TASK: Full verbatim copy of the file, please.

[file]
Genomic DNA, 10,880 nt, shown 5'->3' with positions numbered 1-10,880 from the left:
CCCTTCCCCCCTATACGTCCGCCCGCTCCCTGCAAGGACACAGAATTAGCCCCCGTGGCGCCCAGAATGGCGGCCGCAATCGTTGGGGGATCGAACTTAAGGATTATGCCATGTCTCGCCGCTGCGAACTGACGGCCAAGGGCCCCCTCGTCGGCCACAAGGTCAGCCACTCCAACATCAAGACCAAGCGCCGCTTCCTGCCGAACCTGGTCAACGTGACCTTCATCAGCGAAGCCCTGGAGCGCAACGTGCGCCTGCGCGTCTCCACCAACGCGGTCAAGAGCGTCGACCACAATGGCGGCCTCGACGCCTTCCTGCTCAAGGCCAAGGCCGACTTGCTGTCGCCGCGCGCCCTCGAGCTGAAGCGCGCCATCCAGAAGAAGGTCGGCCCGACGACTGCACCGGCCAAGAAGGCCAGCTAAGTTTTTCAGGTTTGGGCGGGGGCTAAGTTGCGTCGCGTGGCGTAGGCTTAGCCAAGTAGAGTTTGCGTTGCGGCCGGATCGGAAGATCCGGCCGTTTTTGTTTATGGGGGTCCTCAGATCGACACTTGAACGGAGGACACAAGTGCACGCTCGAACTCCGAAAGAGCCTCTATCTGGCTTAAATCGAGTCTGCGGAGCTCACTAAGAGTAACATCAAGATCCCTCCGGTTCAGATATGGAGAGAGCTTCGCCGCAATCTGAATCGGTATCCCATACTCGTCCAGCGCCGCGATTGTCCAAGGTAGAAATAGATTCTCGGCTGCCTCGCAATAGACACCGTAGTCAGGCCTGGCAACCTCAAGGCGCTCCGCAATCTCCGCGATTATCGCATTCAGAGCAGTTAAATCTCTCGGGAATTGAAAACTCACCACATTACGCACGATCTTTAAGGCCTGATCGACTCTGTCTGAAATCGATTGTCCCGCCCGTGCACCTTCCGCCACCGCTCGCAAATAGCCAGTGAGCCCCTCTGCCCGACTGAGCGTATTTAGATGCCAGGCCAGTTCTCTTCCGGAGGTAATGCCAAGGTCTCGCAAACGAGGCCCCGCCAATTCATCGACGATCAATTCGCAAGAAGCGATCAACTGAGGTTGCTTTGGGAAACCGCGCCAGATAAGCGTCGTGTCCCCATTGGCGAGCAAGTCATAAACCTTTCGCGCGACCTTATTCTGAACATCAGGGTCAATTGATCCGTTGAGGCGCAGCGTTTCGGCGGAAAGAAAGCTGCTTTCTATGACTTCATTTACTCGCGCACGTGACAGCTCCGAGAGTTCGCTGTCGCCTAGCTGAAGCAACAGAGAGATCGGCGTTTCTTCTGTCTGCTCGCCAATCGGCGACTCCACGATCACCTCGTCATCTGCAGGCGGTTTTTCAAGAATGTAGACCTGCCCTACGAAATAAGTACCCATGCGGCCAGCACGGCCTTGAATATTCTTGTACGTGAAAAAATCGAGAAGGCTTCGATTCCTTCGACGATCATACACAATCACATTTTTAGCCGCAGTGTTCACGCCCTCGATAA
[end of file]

Genomic DNA, 10,880 nt, shown 5'->3' with positions numbered 1-10,880 from the left:
CCCTTCCCCCCTATACGTCCGCCCGCTCCCTGCAAGGACACAGAATTAGCCCCCGTGGCGCCCAGAATGGCGGCCGCAATCGTTGGGGGATCGAACTTAAGGATTATGCCATGTCTCGCCGCTGCGAACTGACGGCCAAGGGCCCCCTCGTCGGCCACAAGGTCAGCCACTCCAACATCAAGACCAAGCGCCGCTTCCTGCCGAACCTGGTCAACGTGACCTTCATCAGCGAAGCCCTGGAGCGCAACGTGCGCCTGCGCGTCTCCACCAACGCGGTCAAGAGCGTCGACCACAATGGCGGCCTCGACGCCTTCCTGCTCAAGGCCAAGGCCGACTTGCTGTCGCCGCGCGCCCTCGAGCTGAAGCGCGCCATCCAGAAGAAGGTCGGCCCGACGACTGCACCGGCCAAGAAGGCCAGCTAAGTTTTTCAGGTTTGGGCGGGGGCTAAGTTGCGTCGCGTGGCGTAGGCTTAGCCAAGTAGAGTTTGCGTTGCGGCCGGATCGGAAGATCCGGCCGTTTTTGTTTATGGGGGTCCTCAGATCGACACTTGAACGGAGGACACAAGTGCACGCTCGAACTCCGAAAGAGCCTCTATCTGGCTTAAATCGAGTCTGCGGAGCTCACTAAGAGTAACATCAAGATCCCTCCGGTTCAGATATGGAGAGAGCTTCGCCGCAATCTGAATCGGTATCCCATACTCGTCCAGCGCCGCGATTGTCCAAGGTAGAAATAGATTCTCGGCTGCCTCGCAATAGACACCGTAGTCAGGCCTGGCAACCTCAAGGCGCTCCGCAATCTCCGCGATTATCGCATTCAGAGCAGTTAAATCTCTCGGGAATTGAAAACTCACCACATTACGCACGATCTTTAAGGCCTGATCGACTCTGTCTGAAATCGATTGTCCCGCCCGTGCACCTTCCGCCACCGCTCGCAAATAGCCAGTGAGCCCCTCTGCCCGACTGAGCGTATTTAGATGCCAGGCCAGTTCTCTTCCGGAGGTAATGCCAAGGTCTCGCAAACGAGGCCCCGCCAATTCATCGACGATCAATTCGCAAGAAGCGATCAACTGAGGTTGCTTTGGGAAACCGCGCCAGATAAGCGTCGTGTCCCCATTGGCGAGCAAGTCATAAACCTTTCGCGCGACCTTATTCTGAACATCAGGGTCAATTGATCCGTTGAGGCGCAGCGTTTCGGCGGAAAGAAAGCTGCTTTCTATGACTTCATTTACTCGCGCACGTGACAGCTCCGAGAGTTCGCTGTCGCCTAGCTGAAGCAACAGAGAGATCGGCGTTTCTTCTGTCTGCTCGCCAATCGGCGACTCCACGATCACCTCGTCATCTGCAGGCGGTTTTTCAAGAATGTAGACCTGCCCTACGAAATAAGTACCCATGCGGCCAGCACGGCCTTGAATATTCTTGTACGTGAAAAAATCGAGAAGGCTTCGATTCCTTCGACGATCATACACAATCACATTTTTAGCCGCAGTGTTCACGCCCTCGATAA